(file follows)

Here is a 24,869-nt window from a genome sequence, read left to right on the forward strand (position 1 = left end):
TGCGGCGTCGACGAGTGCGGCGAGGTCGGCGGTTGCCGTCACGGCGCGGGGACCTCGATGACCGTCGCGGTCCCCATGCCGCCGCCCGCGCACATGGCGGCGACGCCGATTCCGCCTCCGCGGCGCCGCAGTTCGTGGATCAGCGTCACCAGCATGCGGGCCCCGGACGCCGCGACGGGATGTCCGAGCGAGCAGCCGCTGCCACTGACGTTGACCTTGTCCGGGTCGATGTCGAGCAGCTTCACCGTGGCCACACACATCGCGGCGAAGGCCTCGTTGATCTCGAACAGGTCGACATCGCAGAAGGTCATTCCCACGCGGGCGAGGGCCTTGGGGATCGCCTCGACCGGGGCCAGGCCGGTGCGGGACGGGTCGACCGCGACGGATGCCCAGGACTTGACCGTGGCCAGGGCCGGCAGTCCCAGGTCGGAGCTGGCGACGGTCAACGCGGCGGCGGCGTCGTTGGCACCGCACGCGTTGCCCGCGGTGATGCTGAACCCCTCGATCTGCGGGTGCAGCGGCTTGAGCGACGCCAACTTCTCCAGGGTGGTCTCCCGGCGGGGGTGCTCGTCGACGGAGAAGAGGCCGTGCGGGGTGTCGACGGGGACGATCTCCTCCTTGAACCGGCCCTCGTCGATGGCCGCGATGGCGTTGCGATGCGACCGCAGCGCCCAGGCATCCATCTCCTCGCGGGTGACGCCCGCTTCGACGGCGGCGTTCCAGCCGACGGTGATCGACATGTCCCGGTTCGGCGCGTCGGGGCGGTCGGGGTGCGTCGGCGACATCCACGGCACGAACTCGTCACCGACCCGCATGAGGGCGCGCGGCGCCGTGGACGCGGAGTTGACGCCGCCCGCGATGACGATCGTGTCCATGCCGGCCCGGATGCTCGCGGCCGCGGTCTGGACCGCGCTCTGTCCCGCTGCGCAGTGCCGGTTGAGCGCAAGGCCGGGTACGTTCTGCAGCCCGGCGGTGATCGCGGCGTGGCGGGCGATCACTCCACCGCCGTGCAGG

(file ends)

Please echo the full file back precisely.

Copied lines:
Here is a 24,869-nt window from a genome sequence, read left to right on the forward strand (position 1 = left end):
TGCGGCGTCGACGAGTGCGGCGAGGTCGGCGGTTGCCGTCACGGCGCGGGGACCTCGATGACCGTCGCGGTCCCCATGCCGCCGCCCGCGCACATGGCGGCGACGCCGATTCCGCCTCCGCGGCGCCGCAGTTCGTGGATCAGCGTCACCAGCATGCGGGCCCCGGACGCCGCGACGGGATGTCCGAGCGAGCAGCCGCTGCCACTGACGTTGACCTTGTCCGGGTCGATGTCGAGCAGCTTCACCGTGGCCACACACATCGCGGCGAAGGCCTCGTTGATCTCGAACAGGTCGACATCGCAGAAGGTCATTCCCACGCGGGCGAGGGCCTTGGGGATCGCCTCGACCGGGGCCAGGCCGGTGCGGGACGGGTCGACCGCGACGGATGCCCAGGACTTGACCGTGGCCAGGGCCGGCAGTCCCAGGTCGGAGCTGGCGACGGTCAACGCGGCGGCGGCGTCGTTGGCACCGCACGCGTTGCCCGCGGTGATGCTGAACCCCTCGATCTGCGGGTGCAGCGGCTTGAGCGACGCCAACTTCTCCAGGGTGGTCTCCCGGCGGGGGTGCTCGTCGACGGAGAAGAGGCCGTGCGGGGTGTCGACGGGGACGATCTCCTCCTTGAACCGGCCCTCGTCGATGGCCGCGATGGCGTTGCGATGCGACCGCAGCGCCCAGGCATCCATCTCCTCGCGGGTGACGCCCGCTTCGACGGCGGCGTTCCAGCCGACGGTGATCGACATGTCCCGGTTCGGCGCGTCGGGGCGGTCGGGGTGCGTCGGCGACATCCACGGCACGAACTCGTCACCGACCCGCATGAGGGCGCGCGGCGCCGTGGACGCGGAGTTGACGCCGCCCGCGATGACGATCGTGTCCATGCCGGCCCGGATGCTCGCGGCCGCGGTCTGGACCGCGCTCTGTCCCGCTGCGCAGTGCCGGTTGAGCGCAAGGCCGGGTACGTTCTGCAGCCCGGCGGTGATCGCGGCGTGGCGGGCGATCACTCCACCGCCGTGCAGG